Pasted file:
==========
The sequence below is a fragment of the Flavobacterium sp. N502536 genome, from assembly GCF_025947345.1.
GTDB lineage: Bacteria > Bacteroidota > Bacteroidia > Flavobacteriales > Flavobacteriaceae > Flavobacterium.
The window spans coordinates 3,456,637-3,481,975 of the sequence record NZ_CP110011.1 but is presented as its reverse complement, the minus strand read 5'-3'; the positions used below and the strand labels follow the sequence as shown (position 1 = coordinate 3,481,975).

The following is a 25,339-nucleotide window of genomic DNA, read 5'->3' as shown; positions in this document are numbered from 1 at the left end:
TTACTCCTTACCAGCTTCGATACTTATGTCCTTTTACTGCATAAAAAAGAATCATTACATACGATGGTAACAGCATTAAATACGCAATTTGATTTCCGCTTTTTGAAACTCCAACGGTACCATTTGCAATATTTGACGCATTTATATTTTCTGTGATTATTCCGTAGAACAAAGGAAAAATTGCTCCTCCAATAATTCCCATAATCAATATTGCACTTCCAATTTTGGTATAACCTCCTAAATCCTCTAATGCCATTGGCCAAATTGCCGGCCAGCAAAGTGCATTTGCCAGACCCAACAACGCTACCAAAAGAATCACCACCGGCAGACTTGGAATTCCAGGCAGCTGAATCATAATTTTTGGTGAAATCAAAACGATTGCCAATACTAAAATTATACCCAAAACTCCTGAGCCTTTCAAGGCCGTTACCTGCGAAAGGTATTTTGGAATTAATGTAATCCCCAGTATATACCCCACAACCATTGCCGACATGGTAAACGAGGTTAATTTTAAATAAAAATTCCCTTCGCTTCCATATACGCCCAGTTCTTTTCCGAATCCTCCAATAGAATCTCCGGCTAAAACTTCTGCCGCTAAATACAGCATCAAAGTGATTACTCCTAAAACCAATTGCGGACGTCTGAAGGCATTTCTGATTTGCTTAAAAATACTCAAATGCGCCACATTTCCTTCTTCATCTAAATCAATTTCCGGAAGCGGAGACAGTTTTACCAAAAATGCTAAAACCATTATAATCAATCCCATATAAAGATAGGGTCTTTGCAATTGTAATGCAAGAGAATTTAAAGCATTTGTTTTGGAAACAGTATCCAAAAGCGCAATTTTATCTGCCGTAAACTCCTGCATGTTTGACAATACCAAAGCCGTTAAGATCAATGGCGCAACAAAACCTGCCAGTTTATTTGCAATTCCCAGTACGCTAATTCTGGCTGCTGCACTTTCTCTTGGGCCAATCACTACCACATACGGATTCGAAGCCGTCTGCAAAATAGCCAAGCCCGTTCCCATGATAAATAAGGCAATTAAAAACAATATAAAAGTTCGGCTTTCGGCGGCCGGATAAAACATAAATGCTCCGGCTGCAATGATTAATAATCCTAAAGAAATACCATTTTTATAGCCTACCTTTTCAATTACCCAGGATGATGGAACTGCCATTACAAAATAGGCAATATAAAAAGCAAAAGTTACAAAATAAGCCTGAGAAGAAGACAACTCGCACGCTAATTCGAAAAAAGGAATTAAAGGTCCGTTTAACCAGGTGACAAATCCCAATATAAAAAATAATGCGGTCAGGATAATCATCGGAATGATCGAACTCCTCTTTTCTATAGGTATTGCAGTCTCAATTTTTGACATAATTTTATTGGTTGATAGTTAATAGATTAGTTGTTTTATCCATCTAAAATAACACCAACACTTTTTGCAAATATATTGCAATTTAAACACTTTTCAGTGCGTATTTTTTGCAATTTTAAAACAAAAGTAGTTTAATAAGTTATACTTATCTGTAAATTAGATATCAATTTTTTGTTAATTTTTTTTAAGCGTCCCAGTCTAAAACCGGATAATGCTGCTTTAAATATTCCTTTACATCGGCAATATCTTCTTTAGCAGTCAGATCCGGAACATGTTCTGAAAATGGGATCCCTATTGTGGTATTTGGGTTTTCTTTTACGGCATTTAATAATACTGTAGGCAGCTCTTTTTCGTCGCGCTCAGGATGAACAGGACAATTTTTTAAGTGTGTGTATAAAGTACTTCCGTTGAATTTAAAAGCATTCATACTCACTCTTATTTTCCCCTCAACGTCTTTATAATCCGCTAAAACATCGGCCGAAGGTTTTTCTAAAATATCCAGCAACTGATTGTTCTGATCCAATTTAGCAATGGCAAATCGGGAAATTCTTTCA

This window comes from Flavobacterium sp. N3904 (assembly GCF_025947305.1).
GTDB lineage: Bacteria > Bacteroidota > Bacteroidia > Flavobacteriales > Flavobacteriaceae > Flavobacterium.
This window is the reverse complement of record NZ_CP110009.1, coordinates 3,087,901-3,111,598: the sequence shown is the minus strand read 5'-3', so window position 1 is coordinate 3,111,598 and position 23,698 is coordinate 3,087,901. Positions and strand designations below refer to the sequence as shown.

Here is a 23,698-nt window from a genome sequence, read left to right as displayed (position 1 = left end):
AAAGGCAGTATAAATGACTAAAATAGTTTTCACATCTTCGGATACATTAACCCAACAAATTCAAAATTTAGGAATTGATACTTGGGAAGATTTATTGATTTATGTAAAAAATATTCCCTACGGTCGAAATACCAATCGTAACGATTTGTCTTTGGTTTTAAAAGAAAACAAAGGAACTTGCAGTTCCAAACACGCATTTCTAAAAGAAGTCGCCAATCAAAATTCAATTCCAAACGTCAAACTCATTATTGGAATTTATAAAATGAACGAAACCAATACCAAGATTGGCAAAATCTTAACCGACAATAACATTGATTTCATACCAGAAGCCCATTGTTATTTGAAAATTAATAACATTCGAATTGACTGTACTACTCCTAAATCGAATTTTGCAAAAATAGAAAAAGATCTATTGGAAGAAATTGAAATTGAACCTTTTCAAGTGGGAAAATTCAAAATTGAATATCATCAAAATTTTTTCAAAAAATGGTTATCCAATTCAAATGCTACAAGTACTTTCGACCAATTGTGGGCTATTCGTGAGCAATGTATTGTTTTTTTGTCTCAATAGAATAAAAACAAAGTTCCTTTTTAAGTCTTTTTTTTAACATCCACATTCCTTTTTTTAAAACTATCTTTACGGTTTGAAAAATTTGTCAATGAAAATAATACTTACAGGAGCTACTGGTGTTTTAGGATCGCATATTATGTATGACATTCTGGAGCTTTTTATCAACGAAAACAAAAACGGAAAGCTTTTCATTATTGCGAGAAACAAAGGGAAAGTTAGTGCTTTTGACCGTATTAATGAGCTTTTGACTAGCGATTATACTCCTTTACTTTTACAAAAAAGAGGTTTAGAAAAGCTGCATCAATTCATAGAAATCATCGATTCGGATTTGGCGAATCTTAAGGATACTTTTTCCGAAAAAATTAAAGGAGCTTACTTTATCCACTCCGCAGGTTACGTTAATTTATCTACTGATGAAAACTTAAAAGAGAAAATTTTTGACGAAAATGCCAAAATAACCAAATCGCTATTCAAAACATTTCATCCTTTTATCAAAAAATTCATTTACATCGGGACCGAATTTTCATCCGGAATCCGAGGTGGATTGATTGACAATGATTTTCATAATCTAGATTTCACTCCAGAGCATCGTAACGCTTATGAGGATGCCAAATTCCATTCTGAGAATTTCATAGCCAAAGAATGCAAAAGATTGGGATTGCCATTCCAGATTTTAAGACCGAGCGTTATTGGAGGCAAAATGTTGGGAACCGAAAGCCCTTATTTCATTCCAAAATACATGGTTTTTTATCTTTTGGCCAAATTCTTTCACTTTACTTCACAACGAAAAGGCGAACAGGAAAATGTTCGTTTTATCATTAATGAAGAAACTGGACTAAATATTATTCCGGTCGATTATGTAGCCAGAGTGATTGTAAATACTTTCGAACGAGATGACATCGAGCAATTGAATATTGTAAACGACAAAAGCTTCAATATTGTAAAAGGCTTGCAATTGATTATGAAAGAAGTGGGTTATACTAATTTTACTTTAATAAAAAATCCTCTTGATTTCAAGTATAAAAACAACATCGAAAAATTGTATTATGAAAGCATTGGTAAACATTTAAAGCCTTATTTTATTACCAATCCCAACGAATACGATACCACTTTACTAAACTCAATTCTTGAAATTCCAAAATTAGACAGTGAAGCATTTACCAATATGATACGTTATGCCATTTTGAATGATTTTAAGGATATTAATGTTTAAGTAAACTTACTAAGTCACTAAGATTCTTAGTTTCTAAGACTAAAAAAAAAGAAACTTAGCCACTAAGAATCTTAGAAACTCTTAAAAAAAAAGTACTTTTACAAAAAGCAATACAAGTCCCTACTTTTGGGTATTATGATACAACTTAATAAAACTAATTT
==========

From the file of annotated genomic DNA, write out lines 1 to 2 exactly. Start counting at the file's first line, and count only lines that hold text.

The sequence below is a fragment of the Flavobacterium sp. N502536 genome, from assembly GCF_025947345.1.
GTDB lineage: Bacteria > Bacteroidota > Bacteroidia > Flavobacteriales > Flavobacteriaceae > Flavobacterium.